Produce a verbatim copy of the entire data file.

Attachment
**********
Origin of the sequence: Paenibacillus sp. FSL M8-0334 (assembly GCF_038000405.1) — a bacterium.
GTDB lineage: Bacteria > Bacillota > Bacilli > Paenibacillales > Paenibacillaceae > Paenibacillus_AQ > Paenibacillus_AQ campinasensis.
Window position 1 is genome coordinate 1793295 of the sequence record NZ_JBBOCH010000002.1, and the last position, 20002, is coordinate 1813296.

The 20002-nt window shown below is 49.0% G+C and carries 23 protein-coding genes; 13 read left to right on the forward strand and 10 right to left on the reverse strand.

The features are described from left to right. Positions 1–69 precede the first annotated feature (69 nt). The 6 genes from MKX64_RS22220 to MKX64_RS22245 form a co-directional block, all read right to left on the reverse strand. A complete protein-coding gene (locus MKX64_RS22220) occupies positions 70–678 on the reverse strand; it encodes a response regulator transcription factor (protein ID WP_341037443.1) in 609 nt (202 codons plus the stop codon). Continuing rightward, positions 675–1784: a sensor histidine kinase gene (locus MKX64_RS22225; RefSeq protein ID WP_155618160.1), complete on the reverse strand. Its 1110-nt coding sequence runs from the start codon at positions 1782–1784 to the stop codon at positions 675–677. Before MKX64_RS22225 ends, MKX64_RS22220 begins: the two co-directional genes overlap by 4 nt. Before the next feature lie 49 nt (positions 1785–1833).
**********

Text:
Origin of the sequence: Paenibacillus sp. FSL M8-0334 (assembly GCF_038000405.1) — a bacterium.
GTDB lineage: Bacteria > Bacillota > Bacilli > Paenibacillales > Paenibacillaceae > Paenibacillus_AQ > Paenibacillus_AQ campinasensis.
Window position 1 is genome coordinate 1793295 of the sequence record NZ_JBBOCH010000002.1, and the last position, 20002, is coordinate 1813296.

The 20002-nt window shown below is 49.0% G+C and carries 23 protein-coding genes; 13 read left to right on the forward strand and 10 right to left on the reverse strand.

The features are described from left to right. Positions 1–69 precede the first annotated feature (69 nt). The 6 genes from MKX64_RS22220 to MKX64_RS22245 form a co-directional block, all read right to left on the reverse strand. A complete protein-coding gene (locus MKX64_RS22220) occupies positions 70–678 on the reverse strand; it encodes a response regulator transcription factor (protein ID WP_341037443.1) in 609 nt (202 codons plus the stop codon). Continuing rightward, positions 675–1784: a sensor histidine kinase gene (locus MKX64_RS22225; RefSeq protein ID WP_155618160.1), complete on the reverse strand. Its 1110-nt coding sequence runs from the start codon at positions 1782–1784 to the stop codon at positions 675–677. Before MKX64_RS22225 ends, MKX64_RS22220 begins: the two co-directional genes overlap by 4 nt. Before the next feature lie 49 nt (positions 1785–1833).